Patient organisations’ relationship with regulations

“The policies on patient involvement have changed drastically over time, and most regulators now require active engagement and input from patients throughout the drug development process,” Sabaratnam adds.

The US Food and Drug Administration (FDA) and the Medicines and Healthcare Products Regulatory Agency (MHRA) now mandate patient enrollment and evidence integration within regulatory submissions. The mandate makes input from patients and the public essential to secure drug approvals, with Sabaratnam recommending the process be formalised and integrated within the drug development life cycle.

Global initiatives, like The Global Patient Safety Action Plan 2021-2023, show a concerted effort towards patient education and engagement. European Medicine Agency’s (EMA) Committee for Medicinal Products for Human Use (CHMP) and the Pharmaceutical Risk Assessment Committee exemplify this shift, Sabaratnam says, by publishing minutes promptly to keep stakeholders informed.

“Patient organisations are not passive spectators but active contributors in regulatory processes, participating in public hearings and committees,” notes Sabaratnam. “Their role is pivotal to reshaping regulatory discourse with informed and inclusive perspectives,” Sabaratnam adds.

Contributions to health institutions’ guideline development

“Regulators have wholeheartedly embraced patient organisations, who are now more actively engaged in the guideline development process than ever before,” says Sabaratnam.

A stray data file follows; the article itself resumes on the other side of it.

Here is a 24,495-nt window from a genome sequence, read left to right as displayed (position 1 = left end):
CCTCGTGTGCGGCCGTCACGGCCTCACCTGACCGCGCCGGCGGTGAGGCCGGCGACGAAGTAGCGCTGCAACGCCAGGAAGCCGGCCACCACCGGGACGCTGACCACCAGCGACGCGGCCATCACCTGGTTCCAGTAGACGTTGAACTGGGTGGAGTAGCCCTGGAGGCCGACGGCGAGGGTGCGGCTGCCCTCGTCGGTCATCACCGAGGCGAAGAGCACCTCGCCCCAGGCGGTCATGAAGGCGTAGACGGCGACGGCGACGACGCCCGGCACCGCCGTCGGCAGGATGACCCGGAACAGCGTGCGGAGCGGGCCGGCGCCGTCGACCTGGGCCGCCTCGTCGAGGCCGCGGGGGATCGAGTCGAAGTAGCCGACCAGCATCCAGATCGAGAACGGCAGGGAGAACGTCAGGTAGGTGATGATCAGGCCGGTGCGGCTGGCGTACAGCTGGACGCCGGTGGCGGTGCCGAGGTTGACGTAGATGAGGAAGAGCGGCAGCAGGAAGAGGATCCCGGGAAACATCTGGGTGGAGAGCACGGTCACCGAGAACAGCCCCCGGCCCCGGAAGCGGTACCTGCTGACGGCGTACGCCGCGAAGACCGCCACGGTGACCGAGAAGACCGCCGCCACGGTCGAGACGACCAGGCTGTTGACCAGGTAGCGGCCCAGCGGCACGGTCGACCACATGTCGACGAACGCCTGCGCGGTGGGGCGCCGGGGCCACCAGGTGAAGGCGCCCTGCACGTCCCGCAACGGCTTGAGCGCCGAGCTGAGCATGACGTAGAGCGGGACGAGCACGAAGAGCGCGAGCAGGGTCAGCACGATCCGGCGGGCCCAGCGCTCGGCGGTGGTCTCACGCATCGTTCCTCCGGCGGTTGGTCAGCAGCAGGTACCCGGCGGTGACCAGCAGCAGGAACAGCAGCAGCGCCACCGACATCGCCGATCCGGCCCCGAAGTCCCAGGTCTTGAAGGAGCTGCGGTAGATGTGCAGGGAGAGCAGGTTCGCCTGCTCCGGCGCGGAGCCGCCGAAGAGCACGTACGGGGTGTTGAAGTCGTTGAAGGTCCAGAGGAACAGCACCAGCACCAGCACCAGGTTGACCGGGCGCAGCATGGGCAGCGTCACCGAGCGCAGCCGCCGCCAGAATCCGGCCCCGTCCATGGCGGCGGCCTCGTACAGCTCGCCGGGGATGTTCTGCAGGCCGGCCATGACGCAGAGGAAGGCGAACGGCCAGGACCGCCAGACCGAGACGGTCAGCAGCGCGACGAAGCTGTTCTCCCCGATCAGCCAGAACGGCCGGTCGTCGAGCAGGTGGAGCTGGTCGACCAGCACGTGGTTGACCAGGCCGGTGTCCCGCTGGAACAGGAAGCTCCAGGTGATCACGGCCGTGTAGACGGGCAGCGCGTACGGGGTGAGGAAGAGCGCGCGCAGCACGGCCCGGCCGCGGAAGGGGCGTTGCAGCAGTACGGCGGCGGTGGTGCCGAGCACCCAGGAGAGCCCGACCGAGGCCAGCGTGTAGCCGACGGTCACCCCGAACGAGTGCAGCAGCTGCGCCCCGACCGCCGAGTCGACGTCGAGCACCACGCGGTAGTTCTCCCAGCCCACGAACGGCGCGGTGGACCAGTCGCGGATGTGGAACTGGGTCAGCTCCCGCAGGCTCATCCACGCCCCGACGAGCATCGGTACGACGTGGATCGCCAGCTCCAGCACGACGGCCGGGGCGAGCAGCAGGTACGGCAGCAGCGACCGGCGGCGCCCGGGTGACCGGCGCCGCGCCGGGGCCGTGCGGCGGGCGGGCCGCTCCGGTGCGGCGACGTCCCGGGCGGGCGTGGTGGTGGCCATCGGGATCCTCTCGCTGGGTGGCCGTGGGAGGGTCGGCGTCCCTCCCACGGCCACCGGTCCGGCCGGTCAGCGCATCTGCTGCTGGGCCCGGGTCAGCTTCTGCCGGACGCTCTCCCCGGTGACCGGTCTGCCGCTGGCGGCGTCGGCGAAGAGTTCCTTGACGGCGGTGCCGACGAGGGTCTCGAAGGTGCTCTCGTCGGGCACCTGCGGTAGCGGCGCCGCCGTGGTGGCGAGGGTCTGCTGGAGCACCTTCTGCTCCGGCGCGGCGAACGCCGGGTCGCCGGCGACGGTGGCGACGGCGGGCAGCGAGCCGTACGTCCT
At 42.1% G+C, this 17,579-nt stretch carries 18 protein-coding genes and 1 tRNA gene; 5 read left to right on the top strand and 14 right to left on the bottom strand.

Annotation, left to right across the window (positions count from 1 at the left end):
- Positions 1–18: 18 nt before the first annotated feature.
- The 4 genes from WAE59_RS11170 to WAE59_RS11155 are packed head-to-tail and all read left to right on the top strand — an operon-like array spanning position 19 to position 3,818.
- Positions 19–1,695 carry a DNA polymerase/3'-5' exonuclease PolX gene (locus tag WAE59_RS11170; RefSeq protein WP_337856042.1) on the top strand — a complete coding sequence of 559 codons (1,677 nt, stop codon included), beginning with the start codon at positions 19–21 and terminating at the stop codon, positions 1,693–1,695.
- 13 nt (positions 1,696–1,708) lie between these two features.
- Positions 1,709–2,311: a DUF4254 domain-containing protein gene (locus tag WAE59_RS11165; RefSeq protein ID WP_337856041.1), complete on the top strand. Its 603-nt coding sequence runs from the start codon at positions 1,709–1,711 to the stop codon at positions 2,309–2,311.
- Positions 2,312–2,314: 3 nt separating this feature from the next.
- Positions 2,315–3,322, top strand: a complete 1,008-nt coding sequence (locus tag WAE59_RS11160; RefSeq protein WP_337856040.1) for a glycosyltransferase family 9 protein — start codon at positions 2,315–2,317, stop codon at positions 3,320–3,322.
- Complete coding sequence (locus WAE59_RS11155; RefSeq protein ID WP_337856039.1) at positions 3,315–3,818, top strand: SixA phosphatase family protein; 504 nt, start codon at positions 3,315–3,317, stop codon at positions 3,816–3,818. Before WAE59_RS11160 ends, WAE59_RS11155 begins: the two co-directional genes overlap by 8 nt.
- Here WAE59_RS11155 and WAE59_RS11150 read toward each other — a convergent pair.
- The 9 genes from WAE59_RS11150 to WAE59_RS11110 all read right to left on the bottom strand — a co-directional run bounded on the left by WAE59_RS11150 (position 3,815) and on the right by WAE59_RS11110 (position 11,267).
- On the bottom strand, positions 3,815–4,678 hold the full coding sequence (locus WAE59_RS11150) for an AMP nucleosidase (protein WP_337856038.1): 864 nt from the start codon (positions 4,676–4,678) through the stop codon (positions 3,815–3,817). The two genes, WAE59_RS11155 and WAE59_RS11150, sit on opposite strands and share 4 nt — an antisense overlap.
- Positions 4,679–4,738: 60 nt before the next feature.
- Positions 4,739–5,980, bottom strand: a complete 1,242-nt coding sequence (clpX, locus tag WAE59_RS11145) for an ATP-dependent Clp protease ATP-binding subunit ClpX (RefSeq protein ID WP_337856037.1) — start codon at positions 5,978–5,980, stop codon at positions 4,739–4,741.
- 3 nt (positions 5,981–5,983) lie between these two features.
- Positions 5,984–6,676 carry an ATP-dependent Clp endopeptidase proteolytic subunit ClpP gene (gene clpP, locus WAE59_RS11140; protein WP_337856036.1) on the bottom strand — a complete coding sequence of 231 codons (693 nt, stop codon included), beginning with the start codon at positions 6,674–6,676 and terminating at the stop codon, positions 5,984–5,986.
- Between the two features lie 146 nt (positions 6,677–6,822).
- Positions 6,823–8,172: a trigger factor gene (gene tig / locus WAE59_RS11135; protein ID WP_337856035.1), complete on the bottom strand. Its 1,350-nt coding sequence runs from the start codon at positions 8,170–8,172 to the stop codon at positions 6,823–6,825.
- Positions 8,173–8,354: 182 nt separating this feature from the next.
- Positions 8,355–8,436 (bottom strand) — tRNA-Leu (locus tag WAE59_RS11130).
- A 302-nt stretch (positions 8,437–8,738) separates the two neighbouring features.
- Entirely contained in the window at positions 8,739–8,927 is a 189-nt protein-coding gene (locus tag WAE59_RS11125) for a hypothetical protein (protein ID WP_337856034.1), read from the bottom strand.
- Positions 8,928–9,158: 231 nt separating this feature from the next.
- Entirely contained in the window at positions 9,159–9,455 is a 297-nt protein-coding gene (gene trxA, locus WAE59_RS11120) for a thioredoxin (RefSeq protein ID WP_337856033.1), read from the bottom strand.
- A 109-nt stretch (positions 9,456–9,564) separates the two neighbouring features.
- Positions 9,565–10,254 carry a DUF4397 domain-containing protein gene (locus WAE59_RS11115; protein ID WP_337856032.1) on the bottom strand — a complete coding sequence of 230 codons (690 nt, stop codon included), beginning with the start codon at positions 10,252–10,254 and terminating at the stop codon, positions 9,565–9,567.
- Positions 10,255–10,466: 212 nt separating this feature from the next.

These organisations now have a more formalised role, with regulatory bodies integrating patient-centric strategies into their plans using guidance from patient organisations such as the Association of British Pharmaceutical Industry (ABPI) and the European Patients’ Academy (EuPATI).

“The focus is on infusing the patient perspective into the drug development process and leveraging the experience and expertise of these organisations,” Sabaratnam said. Patients represented by these organisations now actively participate in various committees, spanning specialist approval to ethics in clinical research.

Whether conducting preference studies, enhancing safety communication, considering novel medical technologies, or providing real-world evidence, patient organisations significantly contribute to health institutions’ guideline development.

Prioritising transparency in patient policies

“Biopharmas [are] realising the heightened importance of safety,” says Sabaratnam. They are now prioritising transparency in enterprise governance while adding clear guidelines and proactive reporting to build trust through engagement with regulators and patient organisations.

“Certain disease areas, like oncology, are leading the way in this area due to their inherent complexity and long treatment timelines,” Sabaratnam notes. The pharma area is adopting new digital tools to increase engagement and provide patient visibility. With patient groups, it’s challenging to be fully transparent if two-way communication isn’t fostered.

“Digital tools are changing how we share information in biopharma, and more companies are embracing innovation while considering how different communities engage with information,”  Sabaratnam details.

“Looking ahead, managing data wisely, and educating patients will be vital for a transparent and patient-friendly future,” says Sabaratnam. “As we aim for more personalised and targeted therapies, active participation and patient engagement will drive better treatment outcomes and healthcare solutions,” she adds.